The SDLP's proposal that an anti-Brexit candidate stand against Ian Paisley in a by-election is one of the most foolish ideas that could be put on the table.
If the party is serious about unseating the DUP MP, this is totally the wrong way to go about it.
North Antrim is not a pro-Remain constituency. It voted to leave the EU by a significant majority - 65%.
More importantly, as TUV leader Jim Allister noted, any anti-Brexit unity candidate plays right into the hands of the sitting MP.
"It's probably the best news Ian Paisley has heard in what must be a very dark week for him," Mr Allister said.
"He would love to turn this election (if there is one) away from what it's about, namely sleaze, to Brexit in a constituency that's overwhelmingly in favour of Brexit.
"It's a gift to Ian Paisley if this election is diverted from sleaze to Brexit."
A unity pro-Remain candidate would rally the unionist troops behind the DUP man in much the same way a unity anti-Sinn Fein candidate would have done in May's West Tyrone by-election.
Mr Paisley has a massive majority. He was returned with a whopping 59% of the poll in the last Westminster election. His 28,500 votes gave him a majority of more than 20,000 over the Sinn Fein runner-up.
Loyalty to the Paisley brand runs deep in North Antrim. Still, he surely has been damaged by his failure to declare two luxury holidays paid for by the Sri Lankan government. The big question is, by how much?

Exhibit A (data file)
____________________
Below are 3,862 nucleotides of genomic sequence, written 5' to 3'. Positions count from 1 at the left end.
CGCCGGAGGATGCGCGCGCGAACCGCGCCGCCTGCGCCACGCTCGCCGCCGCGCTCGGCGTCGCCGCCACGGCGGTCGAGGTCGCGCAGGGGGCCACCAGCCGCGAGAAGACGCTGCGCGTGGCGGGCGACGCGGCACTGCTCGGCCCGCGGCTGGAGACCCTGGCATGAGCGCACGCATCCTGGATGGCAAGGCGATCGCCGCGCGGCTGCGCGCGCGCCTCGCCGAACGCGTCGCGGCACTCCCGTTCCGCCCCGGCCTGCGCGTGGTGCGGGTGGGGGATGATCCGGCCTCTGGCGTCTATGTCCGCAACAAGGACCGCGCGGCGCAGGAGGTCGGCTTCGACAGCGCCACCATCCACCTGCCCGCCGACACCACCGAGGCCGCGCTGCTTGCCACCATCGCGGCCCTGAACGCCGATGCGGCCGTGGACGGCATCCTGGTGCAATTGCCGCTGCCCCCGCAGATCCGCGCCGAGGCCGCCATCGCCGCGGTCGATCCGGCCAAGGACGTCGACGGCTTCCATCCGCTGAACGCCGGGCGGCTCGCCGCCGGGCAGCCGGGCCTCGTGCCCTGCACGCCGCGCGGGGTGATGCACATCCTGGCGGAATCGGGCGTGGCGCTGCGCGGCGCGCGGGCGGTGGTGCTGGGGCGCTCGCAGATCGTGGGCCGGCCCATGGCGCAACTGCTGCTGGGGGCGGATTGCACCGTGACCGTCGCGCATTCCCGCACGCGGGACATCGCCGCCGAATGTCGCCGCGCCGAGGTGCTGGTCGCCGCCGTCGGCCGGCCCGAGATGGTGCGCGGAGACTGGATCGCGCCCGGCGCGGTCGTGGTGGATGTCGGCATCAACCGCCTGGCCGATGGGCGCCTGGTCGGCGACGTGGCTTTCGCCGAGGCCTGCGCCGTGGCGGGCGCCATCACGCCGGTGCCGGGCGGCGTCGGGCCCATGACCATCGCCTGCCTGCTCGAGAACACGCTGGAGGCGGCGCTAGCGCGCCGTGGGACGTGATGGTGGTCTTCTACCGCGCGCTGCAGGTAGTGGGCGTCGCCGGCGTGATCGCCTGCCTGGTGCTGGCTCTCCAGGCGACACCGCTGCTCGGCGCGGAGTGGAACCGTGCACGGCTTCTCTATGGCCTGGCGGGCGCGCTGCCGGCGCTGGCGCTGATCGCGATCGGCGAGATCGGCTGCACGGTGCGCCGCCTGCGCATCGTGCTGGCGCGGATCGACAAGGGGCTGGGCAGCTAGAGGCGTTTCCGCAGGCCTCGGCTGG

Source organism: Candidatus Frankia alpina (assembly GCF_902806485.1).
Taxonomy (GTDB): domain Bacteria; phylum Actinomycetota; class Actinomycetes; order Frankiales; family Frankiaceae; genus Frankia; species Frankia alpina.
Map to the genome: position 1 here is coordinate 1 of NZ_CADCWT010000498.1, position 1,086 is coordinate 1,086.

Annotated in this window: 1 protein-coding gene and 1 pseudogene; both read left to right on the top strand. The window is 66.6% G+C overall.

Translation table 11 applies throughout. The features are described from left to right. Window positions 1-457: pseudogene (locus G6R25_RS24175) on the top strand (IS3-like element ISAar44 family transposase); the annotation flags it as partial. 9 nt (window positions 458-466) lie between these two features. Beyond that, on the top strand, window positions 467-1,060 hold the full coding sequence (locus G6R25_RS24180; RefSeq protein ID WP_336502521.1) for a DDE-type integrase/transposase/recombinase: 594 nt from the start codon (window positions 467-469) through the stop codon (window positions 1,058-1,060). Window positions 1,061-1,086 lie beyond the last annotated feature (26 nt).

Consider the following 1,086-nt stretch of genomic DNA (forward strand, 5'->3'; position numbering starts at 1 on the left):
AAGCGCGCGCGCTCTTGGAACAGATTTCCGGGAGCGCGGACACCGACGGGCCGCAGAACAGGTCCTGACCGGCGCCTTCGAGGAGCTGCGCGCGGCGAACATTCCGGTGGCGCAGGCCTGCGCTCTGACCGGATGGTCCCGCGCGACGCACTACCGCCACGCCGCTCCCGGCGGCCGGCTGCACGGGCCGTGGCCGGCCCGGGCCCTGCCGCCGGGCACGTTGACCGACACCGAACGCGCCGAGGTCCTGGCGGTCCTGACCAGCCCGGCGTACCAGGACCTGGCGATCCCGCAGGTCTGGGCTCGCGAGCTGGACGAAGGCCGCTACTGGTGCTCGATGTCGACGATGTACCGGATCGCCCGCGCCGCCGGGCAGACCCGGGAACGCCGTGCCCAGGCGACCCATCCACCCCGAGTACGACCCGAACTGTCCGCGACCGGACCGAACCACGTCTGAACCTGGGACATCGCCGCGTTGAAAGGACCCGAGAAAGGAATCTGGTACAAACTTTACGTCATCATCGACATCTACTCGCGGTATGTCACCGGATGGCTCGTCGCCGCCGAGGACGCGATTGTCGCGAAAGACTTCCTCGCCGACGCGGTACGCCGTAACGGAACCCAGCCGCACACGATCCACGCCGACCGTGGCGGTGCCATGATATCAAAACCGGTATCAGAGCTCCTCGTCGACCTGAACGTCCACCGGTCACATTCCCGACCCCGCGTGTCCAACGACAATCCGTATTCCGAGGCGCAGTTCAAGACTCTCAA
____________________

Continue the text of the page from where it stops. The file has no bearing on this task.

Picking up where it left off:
Amnesty International has said the focus shouldn't be on Mr Paisley's failure to fill in the paperwork about his holidays.
It's what he was doing hob-nobbing with the Sri Lankan regime in the first place, and why he was attempting to have the British government oppose a UN investigation into the horrific war crimes committed on the island.
In reality, such global concerns are unlikely to fire up North Antrim voters.
But some will be angered that their MP is on holidays valued at up to £100,000 while they struggle to make ends meet.
One former Protestant worker at the JTI Gallaher tobacco factory remarked that just one of Mr Paisley's holidays was worth more than his entire redundancy payment.
Such voters will either switch to another unionist candidate or stay at home.
Mr Allister seems a cert to run in any by-election.
It would be an opportunity for him to take on the DUP MP at his weakest.
The odds overwhelmingly still favour Mr Paisley.
The TUV's best result in recent years is securing 18% vote with the DUP's worst 41% .
So, even allowing for some drift from the outgoing MP, Mr Allister would still have a mountain to climb.
Yet it would be a fascinating contest and one the TUV leader would undoubtedly relish.
Expect Mr Paisley to do his utmost to re-invent himself over the summer and put the Sri Lankan holidays scandal behind him.
But if anything further emerges about him in the media, we will be in uncharted territory.